There are no flaws

Author: Matthew Aebersold
Posted On: 02-17-16

I've been thinking a lot about what makes a great game, and why some games are held in such a high regard, and others are seemingly cast aside for various reasons. My last article was making the case for the roll-and-move mechanic, which is commonly referred to as the worst game mechanic in history. Thinking about that really got me considering what game mechanics accomplish, and why some are considered good or bad.

Firstly, let me argue that the Roll And Move mechanic is not bad. You roll your dice, and then move that many spaces. In my previous articles, I argued that in Talisman and Titan, this actually works, and doesn't detract from the game's experience. The casual nature of the gameplay and the fact that light-strategy is a design choice (at least for the board movement in Titan) allow you to not get bogged down in heavy strategy on purpose.

No Flaws

Now I want to propose that no game actually has any flaws. The word flaw gets tossed around a lot when reviewing games, and it's said to prove that x game is bad, or that x game is far worse than y game. First of all, that is just a matter of the reviewer's opinion, and nothing more. But I think the deeper issue is that people perceive a game to be broken if they think that it has flaws.

In reality, every rule or mechanic in a game is there on purpose, and it's a specific design decision. Rules exist to constrain the possibilities for user actions, and make the game actually playable. These constraints force you to work within their parameters in order to achieve your goal. In the case of Talisman, the roll-and-move mechanic makes it hard to get to where you need to go. If it didn't exist, the player can just go exactly where they need to go, get what they need to get, and then win the game. That doesn't sound very fun. But if you introduce chance to the equation, it helps to randomize events, level the playing field, and slow down the player's progress speed to the game can be enjoyed, rather than just sprint to the finish line. In Talisman, I find the joy of playing more in the act of moving/encountering rather in the speed in which I can win.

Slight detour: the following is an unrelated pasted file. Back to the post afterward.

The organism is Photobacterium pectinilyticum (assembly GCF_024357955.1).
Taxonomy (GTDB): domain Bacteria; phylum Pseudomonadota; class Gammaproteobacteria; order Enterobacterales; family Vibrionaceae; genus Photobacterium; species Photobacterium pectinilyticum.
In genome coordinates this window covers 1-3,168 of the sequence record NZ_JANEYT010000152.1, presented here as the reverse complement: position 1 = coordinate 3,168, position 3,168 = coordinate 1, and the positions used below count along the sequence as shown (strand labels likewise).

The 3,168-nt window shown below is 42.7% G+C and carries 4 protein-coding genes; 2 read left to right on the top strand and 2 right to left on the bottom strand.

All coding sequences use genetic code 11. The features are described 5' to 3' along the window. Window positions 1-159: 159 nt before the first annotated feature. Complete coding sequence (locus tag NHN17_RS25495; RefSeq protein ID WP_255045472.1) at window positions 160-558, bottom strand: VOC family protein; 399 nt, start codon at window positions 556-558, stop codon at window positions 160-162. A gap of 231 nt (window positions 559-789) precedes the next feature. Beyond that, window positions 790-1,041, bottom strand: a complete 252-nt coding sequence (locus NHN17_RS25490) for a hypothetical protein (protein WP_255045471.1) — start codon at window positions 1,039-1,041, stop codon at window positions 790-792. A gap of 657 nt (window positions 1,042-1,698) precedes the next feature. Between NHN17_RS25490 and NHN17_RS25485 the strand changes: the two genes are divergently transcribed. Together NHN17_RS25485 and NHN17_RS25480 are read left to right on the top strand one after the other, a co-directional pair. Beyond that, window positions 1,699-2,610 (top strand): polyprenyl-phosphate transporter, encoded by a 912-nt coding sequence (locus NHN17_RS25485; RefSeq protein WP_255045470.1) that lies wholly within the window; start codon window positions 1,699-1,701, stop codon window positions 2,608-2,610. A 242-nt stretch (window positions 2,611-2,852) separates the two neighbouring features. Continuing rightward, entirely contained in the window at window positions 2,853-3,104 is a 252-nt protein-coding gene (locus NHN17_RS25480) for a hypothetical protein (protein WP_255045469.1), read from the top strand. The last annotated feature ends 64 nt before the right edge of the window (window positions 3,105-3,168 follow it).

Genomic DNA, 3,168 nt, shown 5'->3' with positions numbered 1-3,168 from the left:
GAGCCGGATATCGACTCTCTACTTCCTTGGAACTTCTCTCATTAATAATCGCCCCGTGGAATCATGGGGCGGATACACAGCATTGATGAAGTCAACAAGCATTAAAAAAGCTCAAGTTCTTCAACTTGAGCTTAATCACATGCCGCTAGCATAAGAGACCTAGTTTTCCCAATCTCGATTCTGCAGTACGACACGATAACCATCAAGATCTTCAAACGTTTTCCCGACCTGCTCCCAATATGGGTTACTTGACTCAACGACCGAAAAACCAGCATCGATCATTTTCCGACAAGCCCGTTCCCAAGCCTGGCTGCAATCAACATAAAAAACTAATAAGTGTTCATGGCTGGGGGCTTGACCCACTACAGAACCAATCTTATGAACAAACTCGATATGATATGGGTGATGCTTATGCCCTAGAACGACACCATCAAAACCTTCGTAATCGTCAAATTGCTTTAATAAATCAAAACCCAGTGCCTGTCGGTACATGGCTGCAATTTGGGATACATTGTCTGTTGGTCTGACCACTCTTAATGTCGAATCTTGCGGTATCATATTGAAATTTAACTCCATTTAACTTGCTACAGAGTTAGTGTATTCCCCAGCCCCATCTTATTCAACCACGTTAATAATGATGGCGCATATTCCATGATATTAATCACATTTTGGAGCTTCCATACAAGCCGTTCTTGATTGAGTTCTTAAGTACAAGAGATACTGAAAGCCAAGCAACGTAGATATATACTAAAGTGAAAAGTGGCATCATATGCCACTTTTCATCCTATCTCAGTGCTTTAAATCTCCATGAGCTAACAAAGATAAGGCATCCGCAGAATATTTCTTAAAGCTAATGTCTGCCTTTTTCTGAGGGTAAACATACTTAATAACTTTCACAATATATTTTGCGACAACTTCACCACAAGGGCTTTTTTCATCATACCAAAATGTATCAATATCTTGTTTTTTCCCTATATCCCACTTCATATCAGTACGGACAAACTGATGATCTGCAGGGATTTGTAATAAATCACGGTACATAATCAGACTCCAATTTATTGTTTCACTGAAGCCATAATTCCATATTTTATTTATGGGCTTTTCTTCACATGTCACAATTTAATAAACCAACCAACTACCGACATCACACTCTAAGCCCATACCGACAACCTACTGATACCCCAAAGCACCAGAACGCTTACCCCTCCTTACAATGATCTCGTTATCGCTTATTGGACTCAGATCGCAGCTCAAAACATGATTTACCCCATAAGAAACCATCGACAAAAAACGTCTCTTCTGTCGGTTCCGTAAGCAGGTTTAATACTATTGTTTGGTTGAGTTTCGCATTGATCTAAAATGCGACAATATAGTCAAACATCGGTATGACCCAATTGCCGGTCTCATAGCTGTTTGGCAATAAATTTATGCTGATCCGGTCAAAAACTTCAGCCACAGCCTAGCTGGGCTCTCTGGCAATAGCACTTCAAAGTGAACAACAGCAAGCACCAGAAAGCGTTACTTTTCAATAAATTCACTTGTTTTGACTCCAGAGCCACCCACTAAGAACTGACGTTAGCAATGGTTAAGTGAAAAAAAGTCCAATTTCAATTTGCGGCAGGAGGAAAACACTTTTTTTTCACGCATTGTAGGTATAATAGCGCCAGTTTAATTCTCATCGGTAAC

Another argument that I received is that Monopoly has roll-and-move and it's really bad. But it's really apples to oranges because Monopoly is geared towards kids, and is sold in Target, where-as Talisman & Titan are deeply engaging fantasy games targeted at a whole other group of people.

It's all preference

So to claim a mechanic is flawed and therefore a game is broken is really just saying that you don't personally like that style of play. That's exactly why there are so many different types of games out on the market, so that there can be something for everyone. There's people out there who would love to play Monopoly all day long and they would argue that it's mechanics fit the game perfectly. There's also people that play Warhammer who will argue that full tactical control is the only way to play games, and that all other games are inferior. I for one am glad that there is a certain level of segmentation in the gaming market, so that I can enjoy my favorite games with like-minded people.